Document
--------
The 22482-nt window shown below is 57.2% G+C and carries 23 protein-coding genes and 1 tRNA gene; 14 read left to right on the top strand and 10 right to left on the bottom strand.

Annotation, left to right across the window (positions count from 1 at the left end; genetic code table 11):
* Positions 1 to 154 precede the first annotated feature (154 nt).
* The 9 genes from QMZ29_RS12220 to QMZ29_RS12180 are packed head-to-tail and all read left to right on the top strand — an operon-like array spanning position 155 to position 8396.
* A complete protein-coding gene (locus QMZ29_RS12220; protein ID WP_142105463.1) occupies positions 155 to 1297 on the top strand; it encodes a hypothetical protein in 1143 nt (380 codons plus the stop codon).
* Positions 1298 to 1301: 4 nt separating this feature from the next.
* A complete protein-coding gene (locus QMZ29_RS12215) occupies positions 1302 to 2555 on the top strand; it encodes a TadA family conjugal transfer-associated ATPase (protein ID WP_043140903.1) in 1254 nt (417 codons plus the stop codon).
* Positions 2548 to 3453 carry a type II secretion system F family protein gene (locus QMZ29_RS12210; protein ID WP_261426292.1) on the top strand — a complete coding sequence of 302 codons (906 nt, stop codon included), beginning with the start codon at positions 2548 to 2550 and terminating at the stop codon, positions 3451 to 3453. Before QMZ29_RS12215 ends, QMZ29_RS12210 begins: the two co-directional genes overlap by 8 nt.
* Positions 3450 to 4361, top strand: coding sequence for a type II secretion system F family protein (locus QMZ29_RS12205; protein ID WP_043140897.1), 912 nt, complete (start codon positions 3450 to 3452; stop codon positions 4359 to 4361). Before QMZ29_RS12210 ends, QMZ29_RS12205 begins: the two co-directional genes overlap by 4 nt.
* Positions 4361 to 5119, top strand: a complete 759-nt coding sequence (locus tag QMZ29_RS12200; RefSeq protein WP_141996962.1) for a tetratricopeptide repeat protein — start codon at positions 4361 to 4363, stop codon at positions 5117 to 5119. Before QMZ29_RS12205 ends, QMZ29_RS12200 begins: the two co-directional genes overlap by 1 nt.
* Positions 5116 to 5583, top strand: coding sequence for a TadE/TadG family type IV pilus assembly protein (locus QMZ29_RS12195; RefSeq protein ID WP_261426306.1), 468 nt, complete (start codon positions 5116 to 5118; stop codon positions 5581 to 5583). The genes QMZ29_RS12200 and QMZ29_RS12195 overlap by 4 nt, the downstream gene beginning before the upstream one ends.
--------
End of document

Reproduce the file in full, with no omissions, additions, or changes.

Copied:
The 22482-nt window shown below is 57.2% G+C and carries 23 protein-coding genes and 1 tRNA gene; 14 read left to right on the top strand and 10 right to left on the bottom strand.

Annotation, left to right across the window (positions count from 1 at the left end; genetic code table 11):
* Positions 1 to 154 precede the first annotated feature (154 nt).
* The 9 genes from QMZ29_RS12220 to QMZ29_RS12180 are packed head-to-tail and all read left to right on the top strand — an operon-like array spanning position 155 to position 8396.
* A complete protein-coding gene (locus QMZ29_RS12220; protein ID WP_142105463.1) occupies positions 155 to 1297 on the top strand; it encodes a hypothetical protein in 1143 nt (380 codons plus the stop codon).
* Positions 1298 to 1301: 4 nt separating this feature from the next.
* A complete protein-coding gene (locus QMZ29_RS12215) occupies positions 1302 to 2555 on the top strand; it encodes a TadA family conjugal transfer-associated ATPase (protein ID WP_043140903.1) in 1254 nt (417 codons plus the stop codon).
* Positions 2548 to 3453 carry a type II secretion system F family protein gene (locus QMZ29_RS12210; protein ID WP_261426292.1) on the top strand — a complete coding sequence of 302 codons (906 nt, stop codon included), beginning with the start codon at positions 2548 to 2550 and terminating at the stop codon, positions 3451 to 3453. Before QMZ29_RS12215 ends, QMZ29_RS12210 begins: the two co-directional genes overlap by 8 nt.
* Positions 3450 to 4361, top strand: coding sequence for a type II secretion system F family protein (locus QMZ29_RS12205; protein ID WP_043140897.1), 912 nt, complete (start codon positions 3450 to 3452; stop codon positions 4359 to 4361). Before QMZ29_RS12210 ends, QMZ29_RS12205 begins: the two co-directional genes overlap by 4 nt.
* Positions 4361 to 5119, top strand: a complete 759-nt coding sequence (locus tag QMZ29_RS12200; RefSeq protein WP_141996962.1) for a tetratricopeptide repeat protein — start codon at positions 4361 to 4363, stop codon at positions 5117 to 5119. Before QMZ29_RS12205 ends, QMZ29_RS12200 begins: the two co-directional genes overlap by 1 nt.
* Positions 5116 to 5583, top strand: coding sequence for a TadE/TadG family type IV pilus assembly protein (locus QMZ29_RS12195; RefSeq protein ID WP_261426306.1), 468 nt, complete (start codon positions 5116 to 5118; stop codon positions 5581 to 5583). The genes QMZ29_RS12200 and QMZ29_RS12195 overlap by 4 nt, the downstream gene beginning before the upstream one ends.